Parents can be the most fearful group when it comes to new technologies. However, parents can be the biggest advocates your school can have when it comes to edtech, so long as they can see how it can benefit them, and their relationship with the school. Online learning systems bring parents and children closer together, and allow parents to play a more active role in their children’s learning. As with class teachers, engage parents early in the purchasing decision and let them have a say.

4. Open your mind to possibilities…

"Flipped learning allows for teaching to be more interactive and bespoke."

We often talk about a concept called the flipped classroom - where activities that traditionally have taken place in lessons – such as watching online lectures or collaborating in online discussions, are now done at home. Practising activities already learned (traditional ‘homework’) takes place the classroom.

Even at Primary level, integrating the flipped classroom into schools would allow for the in-person teaching that pupils receive to be more interactive and bespoke. Standard rote-type material, which is passively ingested, can be completed at home freeing up classroom time for more tailored discussions; sensitive to the needs of the individual pupil.

This approach can totally change the learning experience for the better. But to get the most out of technology, teachers must be prepared to embrace new techniques and open their mind to a different way of teaching and learning.

5. Evaluate

Businesses are very good at evaluating ‘ROI’ (whether their spend has been effective), schools less so. Stopping equipment from being underused or ignored is vital – and schools must evaluate whether they have achieved significant return on their investment on an ongoing basis. Set rigorous objectives and key performance indicators when you buy any piece of technology, and make sure that you’re achieving what you want to from the get-go.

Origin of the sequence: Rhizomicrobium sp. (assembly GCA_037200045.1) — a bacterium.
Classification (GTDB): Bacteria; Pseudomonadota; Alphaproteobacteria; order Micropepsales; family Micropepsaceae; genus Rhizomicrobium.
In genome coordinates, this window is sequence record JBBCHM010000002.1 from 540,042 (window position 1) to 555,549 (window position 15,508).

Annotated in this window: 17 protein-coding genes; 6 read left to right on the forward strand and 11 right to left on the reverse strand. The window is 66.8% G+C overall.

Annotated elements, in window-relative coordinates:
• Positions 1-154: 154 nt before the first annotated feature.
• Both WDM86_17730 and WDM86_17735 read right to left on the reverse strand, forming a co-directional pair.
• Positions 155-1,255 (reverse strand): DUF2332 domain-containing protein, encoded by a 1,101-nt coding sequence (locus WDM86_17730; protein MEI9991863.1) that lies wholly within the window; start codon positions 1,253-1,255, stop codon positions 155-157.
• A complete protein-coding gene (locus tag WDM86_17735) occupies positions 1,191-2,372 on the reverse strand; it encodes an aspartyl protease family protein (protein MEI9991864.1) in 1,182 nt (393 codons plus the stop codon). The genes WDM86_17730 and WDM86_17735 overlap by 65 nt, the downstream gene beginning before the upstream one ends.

So there we are. Follow my five golden rules when you’re looking to buy any technology, and you’ll make your purchase a success.

How do you tackle edtech in your school? Share your experiences below!

Register for free to continue reading
Registration is a free and easy way to support us.
When you register, you'll join a grassroots community where you can:
• Enjoy unlimited access to articles
• Get recommendations tailored to your interests
• Attend virtual events with our leading contributors
Register Now
Login

Latest stories

  • How to handle stress while teaching in a foreign country
    How to handle stress while teaching in a foreign country

    Teaching English in a foreign country is likely to be one of the most demanding experiences you'll ever have. It entails relocating to a new country, relocating to a new home, and beginning a new career, all of which are stressful in and of themselves, but now you're doing it all at once. And you'll have to converse in a strange language you may not understand.

  • Is Learning Fun for You, Teacher?
    Is Learning Fun for You, Teacher?

    Over the weekend, my family of five went to an Orlando theme park, and I decided we should really enjoy ourselves by purchasing an Unlimited Quick Queue pass. It was so worth the money! We rode every ride in the park at least twice, but one ride required us to ride down a rapidly flowing river, which quenched us with water. It was incredible that my two-year-old was laughing as well. We rode the Infinity Falls ride four times in one day—BEST DAY EVER for FAMILY FUN in the Sun! The entire experience was epic, full of energizing emotions and, most importantly, lots of smiles. What made this ride so cool was that the whole family could experience it together, the motions were on point, and the water was the icing on the cake. It had been a while since I had that type of fun, and I will never forget it.